Discover the benefits of the most abundant protein in your body.
Walk through your local health or grocery store, and you’re bound to see shelves of products touting collagen’s benefits — ranging from anti-wrinkle creams to protein powders promoting increased muscle mass.
But if you’re wondering what exactly collagen is, you’re not alone. We turned to OhioHealth Registered Dietitian Michelle Mills for answers.
Collagen is a complete protein composed of amino acids, including glycine, proline, arginine and hydroproline, Mills says. Collagen makes up 25 to 35 percent of protein found in humans and other mammals, making it the second most-abundant molecule in the body (after water!).
Collagen’s Role in the Body
“It provides additional strength to various structures of the body and also helps protect our skin,” Mills explains. “Collagen is found throughout the body, specifically smooth muscle tissue, blood vessels, connective tissue, as well as a majority component of our hair and nails.”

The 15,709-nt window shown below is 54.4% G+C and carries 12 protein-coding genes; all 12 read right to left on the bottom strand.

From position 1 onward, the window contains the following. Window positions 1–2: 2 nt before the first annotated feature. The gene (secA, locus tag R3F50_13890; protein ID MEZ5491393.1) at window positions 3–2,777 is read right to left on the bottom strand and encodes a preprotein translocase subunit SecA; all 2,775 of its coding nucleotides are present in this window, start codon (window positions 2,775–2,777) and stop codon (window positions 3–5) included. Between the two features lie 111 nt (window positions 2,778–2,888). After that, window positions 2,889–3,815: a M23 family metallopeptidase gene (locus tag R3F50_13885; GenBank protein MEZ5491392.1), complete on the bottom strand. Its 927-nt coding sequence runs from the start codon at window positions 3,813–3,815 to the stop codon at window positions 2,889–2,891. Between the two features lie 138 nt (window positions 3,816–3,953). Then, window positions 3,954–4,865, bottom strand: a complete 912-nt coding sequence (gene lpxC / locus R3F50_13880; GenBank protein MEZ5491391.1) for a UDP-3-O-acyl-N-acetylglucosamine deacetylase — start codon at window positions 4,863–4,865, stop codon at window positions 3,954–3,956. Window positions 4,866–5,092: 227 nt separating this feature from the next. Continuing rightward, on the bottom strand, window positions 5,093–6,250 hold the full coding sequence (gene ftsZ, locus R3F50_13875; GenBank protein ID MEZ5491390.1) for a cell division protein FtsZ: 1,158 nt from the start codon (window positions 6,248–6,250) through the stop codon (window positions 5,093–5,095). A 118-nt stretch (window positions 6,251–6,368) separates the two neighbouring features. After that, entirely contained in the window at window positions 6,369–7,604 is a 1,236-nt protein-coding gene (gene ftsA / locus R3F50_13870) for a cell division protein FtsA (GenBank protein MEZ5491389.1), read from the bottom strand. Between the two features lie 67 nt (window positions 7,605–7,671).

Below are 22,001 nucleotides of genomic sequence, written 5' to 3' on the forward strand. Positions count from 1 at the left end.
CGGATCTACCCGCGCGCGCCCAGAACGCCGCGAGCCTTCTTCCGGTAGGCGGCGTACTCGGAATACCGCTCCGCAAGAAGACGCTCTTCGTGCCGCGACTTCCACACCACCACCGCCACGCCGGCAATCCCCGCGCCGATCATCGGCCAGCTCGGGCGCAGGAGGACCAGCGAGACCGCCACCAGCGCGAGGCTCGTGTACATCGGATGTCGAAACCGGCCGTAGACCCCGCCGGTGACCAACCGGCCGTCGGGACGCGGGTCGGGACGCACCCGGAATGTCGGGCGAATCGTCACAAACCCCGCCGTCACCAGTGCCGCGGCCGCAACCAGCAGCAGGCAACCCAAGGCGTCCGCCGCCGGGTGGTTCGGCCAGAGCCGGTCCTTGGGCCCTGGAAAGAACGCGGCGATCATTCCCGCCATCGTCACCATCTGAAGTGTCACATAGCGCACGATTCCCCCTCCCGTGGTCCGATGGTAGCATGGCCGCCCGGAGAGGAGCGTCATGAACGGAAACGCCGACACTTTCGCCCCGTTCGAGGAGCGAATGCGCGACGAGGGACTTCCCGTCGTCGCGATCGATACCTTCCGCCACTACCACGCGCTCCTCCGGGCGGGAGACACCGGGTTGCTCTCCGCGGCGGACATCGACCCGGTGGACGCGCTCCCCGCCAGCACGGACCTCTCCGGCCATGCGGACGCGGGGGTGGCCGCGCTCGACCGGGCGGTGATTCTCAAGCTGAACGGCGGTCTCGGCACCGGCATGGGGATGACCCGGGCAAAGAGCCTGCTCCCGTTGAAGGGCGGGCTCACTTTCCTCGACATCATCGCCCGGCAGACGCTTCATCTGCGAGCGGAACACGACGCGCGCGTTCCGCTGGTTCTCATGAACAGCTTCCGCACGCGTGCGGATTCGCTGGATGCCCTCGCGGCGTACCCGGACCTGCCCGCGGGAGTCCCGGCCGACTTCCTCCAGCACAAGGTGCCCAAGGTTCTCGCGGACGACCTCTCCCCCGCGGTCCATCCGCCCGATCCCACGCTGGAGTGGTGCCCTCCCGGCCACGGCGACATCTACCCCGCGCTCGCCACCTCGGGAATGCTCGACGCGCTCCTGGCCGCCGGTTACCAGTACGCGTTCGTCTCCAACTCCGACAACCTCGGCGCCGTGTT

Food Sources of Collagen
Collagen is found in lean animal protein and gelatin. However, Mill says certain foods may help in collagen production: soy, beans, flaxseed and fruits and vegetables rich in vitamin C. One of vitamin C’s primary roles is to make collagen, while vitamin A stimulates collagen renewal.
Collagen in Older Adults
Ever wondered why skin wrinkles as we get older? Our body produces 1 less percent of collagen each year after the age of 20. Collagen keeps skin firm, and this reduction as we age contributes to thinner and more fragile skin. But the reduction in collagen affects other parts of our bodies too, especially our joints.
Should I Supplement?
“The supplementation of collagen is still being researched for potential health benefits,” Mills says. “At this time, clinical research does not support the full need of supplementation of collagen as our body utilizes the foods we eat to make collagen.”
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